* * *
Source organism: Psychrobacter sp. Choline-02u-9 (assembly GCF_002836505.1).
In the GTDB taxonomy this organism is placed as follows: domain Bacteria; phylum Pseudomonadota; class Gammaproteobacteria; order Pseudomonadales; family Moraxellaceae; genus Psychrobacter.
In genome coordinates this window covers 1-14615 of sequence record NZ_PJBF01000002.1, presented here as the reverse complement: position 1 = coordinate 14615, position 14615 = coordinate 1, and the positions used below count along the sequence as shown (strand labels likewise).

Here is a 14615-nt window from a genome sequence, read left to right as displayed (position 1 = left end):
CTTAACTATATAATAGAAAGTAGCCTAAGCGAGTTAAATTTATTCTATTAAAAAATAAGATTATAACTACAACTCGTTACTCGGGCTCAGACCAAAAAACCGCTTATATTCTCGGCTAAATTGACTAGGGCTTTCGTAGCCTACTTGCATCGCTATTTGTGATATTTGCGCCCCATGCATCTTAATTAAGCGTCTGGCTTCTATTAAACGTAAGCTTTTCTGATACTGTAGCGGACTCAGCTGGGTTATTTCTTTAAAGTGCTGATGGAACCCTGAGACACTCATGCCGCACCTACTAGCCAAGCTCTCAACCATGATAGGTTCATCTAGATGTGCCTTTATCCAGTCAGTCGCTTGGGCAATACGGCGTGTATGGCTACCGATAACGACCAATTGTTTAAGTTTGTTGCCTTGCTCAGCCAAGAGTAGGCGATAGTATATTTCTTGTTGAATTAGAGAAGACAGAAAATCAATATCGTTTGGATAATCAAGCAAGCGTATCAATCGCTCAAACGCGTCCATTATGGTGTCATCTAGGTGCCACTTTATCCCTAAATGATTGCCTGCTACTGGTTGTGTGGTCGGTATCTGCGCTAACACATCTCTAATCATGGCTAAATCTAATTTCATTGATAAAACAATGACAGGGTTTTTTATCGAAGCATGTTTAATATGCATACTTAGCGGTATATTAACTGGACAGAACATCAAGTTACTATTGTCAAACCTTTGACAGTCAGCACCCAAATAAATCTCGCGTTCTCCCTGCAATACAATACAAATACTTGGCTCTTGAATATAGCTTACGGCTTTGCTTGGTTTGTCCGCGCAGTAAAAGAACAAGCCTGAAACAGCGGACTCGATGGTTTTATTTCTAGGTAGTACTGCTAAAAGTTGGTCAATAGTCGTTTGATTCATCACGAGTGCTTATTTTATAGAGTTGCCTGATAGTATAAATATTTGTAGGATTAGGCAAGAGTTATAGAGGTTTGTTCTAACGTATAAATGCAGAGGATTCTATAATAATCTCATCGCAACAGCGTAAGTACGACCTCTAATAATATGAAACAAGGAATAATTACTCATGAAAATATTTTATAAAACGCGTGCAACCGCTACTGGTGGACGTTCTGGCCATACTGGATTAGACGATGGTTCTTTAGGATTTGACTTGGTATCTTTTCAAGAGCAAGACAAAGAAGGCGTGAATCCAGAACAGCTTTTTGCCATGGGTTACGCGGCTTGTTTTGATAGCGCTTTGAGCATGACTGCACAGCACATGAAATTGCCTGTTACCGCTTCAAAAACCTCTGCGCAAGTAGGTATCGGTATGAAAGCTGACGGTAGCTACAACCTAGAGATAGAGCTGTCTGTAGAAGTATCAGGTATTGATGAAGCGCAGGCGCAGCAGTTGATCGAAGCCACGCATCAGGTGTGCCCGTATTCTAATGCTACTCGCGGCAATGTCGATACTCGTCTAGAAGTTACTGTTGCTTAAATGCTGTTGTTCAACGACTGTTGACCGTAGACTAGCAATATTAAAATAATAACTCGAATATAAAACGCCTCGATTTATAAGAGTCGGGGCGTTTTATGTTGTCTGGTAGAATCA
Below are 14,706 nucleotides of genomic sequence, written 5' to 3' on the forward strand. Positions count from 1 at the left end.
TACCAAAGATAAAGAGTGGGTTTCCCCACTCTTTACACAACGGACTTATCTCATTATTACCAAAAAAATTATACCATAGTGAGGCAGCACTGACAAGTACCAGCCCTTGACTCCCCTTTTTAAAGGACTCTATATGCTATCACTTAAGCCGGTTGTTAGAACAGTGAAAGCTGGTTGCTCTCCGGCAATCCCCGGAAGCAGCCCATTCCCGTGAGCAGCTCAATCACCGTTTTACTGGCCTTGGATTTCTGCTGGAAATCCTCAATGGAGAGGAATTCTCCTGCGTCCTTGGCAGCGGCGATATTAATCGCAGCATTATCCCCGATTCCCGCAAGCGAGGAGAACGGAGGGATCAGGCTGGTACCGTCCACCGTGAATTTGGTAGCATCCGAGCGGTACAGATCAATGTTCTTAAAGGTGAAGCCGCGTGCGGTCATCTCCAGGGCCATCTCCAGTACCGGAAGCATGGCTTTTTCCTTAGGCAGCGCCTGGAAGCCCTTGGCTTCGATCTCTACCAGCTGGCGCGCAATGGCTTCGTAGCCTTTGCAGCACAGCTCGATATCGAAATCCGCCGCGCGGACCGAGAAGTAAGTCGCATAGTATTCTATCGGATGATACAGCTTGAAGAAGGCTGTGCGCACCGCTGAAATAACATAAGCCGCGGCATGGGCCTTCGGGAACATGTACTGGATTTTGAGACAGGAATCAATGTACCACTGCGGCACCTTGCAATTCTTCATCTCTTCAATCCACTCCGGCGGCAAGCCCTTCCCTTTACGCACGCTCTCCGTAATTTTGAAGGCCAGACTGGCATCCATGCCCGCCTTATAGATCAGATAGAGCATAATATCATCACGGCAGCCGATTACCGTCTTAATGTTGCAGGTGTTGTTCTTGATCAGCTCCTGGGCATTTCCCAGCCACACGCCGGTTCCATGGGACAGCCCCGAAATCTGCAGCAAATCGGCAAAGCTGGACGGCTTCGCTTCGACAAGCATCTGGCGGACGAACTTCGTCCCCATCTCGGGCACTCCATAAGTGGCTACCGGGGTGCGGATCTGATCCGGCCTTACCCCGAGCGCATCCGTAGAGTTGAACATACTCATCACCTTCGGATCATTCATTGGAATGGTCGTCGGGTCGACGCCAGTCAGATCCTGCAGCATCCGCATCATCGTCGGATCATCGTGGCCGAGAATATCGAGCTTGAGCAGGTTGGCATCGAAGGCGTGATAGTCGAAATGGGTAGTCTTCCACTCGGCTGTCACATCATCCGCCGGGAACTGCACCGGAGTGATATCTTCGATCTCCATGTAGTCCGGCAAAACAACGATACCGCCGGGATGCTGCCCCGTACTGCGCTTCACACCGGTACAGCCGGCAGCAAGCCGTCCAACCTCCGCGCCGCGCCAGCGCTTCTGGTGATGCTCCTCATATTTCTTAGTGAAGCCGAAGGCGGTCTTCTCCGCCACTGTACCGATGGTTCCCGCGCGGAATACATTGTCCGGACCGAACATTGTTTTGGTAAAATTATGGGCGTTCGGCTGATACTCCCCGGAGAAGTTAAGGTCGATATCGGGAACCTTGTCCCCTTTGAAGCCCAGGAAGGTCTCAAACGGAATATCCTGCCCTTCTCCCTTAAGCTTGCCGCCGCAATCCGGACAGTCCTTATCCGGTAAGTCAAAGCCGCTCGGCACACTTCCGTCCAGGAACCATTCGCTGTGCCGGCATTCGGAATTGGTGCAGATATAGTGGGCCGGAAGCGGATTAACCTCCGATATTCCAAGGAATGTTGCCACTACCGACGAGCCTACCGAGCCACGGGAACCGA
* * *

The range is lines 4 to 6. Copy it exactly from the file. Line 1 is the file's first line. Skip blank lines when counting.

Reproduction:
Here is a 14615-nt window from a genome sequence, read left to right as displayed (position 1 = left end):
CTTAACTATATAATAGAAAGTAGCCTAAGCGAGTTAAATTTATTCTATTAAAAAATAAGATTATAACTACAACTCGTTACTCGGGCTCAGACCAAAAAACCGCTTATATTCTCGGCTAAATTGACTAGGGCTTTCGTAGCCTACTTGCATCGCTATTTGTGATATTTGCGCCCCATGCATCTTAATTAAGCGTCTGGCTTCTATTAAACGTAAGCTTTTCTGATACTGTAGCGGACTCAGCTGGGTTATTTCTTTAAAGTGCTGATGGAACCCTGAGACACTCATGCCGCACCTACTAGCCAAGCTCTCAACCATGATAGGTTCATCTAGATGTGCCTTTATCCAGTCAGTCGCTTGGGCAATACGGCGTGTATGGCTACCGATAACGACCAATTGTTTAAGTTTGTTGCCTTGCTCAGCCAAGAGTAGGCGATAGTATATTTCTTGTTGAATTAGAGAAGACAGAAAATCAATATCGTTTGGATAATCAAGCAAGCGTATCAATCGCTCAAACGCGTCCATTATGGTGTCATCTAGGTGCCACTTTATCCCTAAATGATTGCCTGCTACTGGTTGTGTGGTCGGTATCTGCGCTAACACATCTCTAATCATGGCTAAATCTAATTTCATTGATAAAACAATGACAGGGTTTTTTATCGAAGCATGTTTAATATGCATACTTAGCGGTATATTAACTGGACAGAACATCAAGTTACTATTGTCAAACCTTTGACAGTCAGCACCCAAATAAATCTCGCGTTCTCCCTGCAATACAATACAAATACTTGGCTCTTGAATATAGCTTACGGCTTTGCTTGGTTTGTCCGCGCAGTAAAAGAACAAGCCTGAAACAGCGGACTCGATGGTTTTATTTCTAGGTAGTACTGCTAAAAGTTGGTCAATAGTCGTTTGATTCATCACGAGTGCTTATTTTATAGAGTTGCCTGATAGTATAAATATTTGTAGGATTAGGCAAGAGTTATAGAGGTTTGTTCTAACGTATAAATGCAGAGGATTCTATAATAATCTCATCGCAACAGCGTAAGTACGACCTCTAATAATATGAAACAAGGAATAATTACTCATGAAAATATTTTATAAAACGCGTGCAACCGCTACTGGTGGACGTTCTGGCCATACTGGATTAGACGATGGTTCTTTAGGATTTGACTTGGTATCTTTTCAAGAGCAAGACAAAGAAGGCGTGAATCCAGAACAGCTTTTTGCCATGGGTTACGCGGCTTGTTTTGATAGCGCTTTGAGCATGACTGCACAGCACATGAAATTGCCTGTTACCGCTTCAAAAACCTCTGCGCAAGTAGGTATCGGTATGAAAGCTGACGGTAGCTACAACCTAGAGATAGAGCTGTCTGTAGAAGTATCAGGTATTGATGAAGCGCAGGCGCAGCAGTTGATCGAAGCCACGCATCAGGTGTGCCCGTATTCTAATGCTACTCGCGGCAATGTCGATACTCGTCTAGAAGTTACTGTTGCTTAAATGCTGTTGTTCAACGACTGTTGACCGTAGACTAGCAATATTAAAATAATAACTCGAATATAAAACGCCTCGATTTATAAGAGTCGGGGCGTTTTATGTTGTCTGGTAGAATCA
Below are 14,706 nucleotides of genomic sequence, written 5' to 3' on the forward strand. Positions count from 1 at the left end.